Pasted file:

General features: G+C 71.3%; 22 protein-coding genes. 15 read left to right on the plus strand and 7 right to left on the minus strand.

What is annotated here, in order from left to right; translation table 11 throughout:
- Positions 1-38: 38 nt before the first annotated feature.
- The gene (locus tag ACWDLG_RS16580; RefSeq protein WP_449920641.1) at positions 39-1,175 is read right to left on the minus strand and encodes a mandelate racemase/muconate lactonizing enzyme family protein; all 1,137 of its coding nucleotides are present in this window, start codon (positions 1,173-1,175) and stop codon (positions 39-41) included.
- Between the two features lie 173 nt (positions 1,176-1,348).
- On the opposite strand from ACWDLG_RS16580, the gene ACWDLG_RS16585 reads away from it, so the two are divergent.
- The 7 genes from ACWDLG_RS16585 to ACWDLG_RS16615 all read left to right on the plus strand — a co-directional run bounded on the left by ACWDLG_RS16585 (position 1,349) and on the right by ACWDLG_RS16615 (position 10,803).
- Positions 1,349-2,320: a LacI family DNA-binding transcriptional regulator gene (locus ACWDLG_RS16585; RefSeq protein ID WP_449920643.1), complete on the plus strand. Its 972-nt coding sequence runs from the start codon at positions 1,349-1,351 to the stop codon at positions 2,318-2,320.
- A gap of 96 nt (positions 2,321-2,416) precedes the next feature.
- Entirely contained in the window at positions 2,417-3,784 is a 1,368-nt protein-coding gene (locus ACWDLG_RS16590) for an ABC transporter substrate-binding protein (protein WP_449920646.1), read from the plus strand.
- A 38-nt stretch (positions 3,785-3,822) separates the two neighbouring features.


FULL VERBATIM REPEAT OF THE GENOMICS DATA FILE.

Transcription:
General features: G+C 71.3%; 22 protein-coding genes. 15 read left to right on the plus strand and 7 right to left on the minus strand.

What is annotated here, in order from left to right; translation table 11 throughout:
- Positions 1-38: 38 nt before the first annotated feature.
- The gene (locus tag ACWDLG_RS16580; RefSeq protein WP_449920641.1) at positions 39-1,175 is read right to left on the minus strand and encodes a mandelate racemase/muconate lactonizing enzyme family protein; all 1,137 of its coding nucleotides are present in this window, start codon (positions 1,173-1,175) and stop codon (positions 39-41) included.
- Between the two features lie 173 nt (positions 1,176-1,348).
- On the opposite strand from ACWDLG_RS16580, the gene ACWDLG_RS16585 reads away from it, so the two are divergent.
- The 7 genes from ACWDLG_RS16585 to ACWDLG_RS16615 all read left to right on the plus strand — a co-directional run bounded on the left by ACWDLG_RS16585 (position 1,349) and on the right by ACWDLG_RS16615 (position 10,803).
- Positions 1,349-2,320: a LacI family DNA-binding transcriptional regulator gene (locus ACWDLG_RS16585; RefSeq protein ID WP_449920643.1), complete on the plus strand. Its 972-nt coding sequence runs from the start codon at positions 1,349-1,351 to the stop codon at positions 2,318-2,320.
- A gap of 96 nt (positions 2,321-2,416) precedes the next feature.
- Entirely contained in the window at positions 2,417-3,784 is a 1,368-nt protein-coding gene (locus ACWDLG_RS16590) for an ABC transporter substrate-binding protein (protein WP_449920646.1), read from the plus strand.
- A 38-nt stretch (positions 3,785-3,822) separates the two neighbouring features.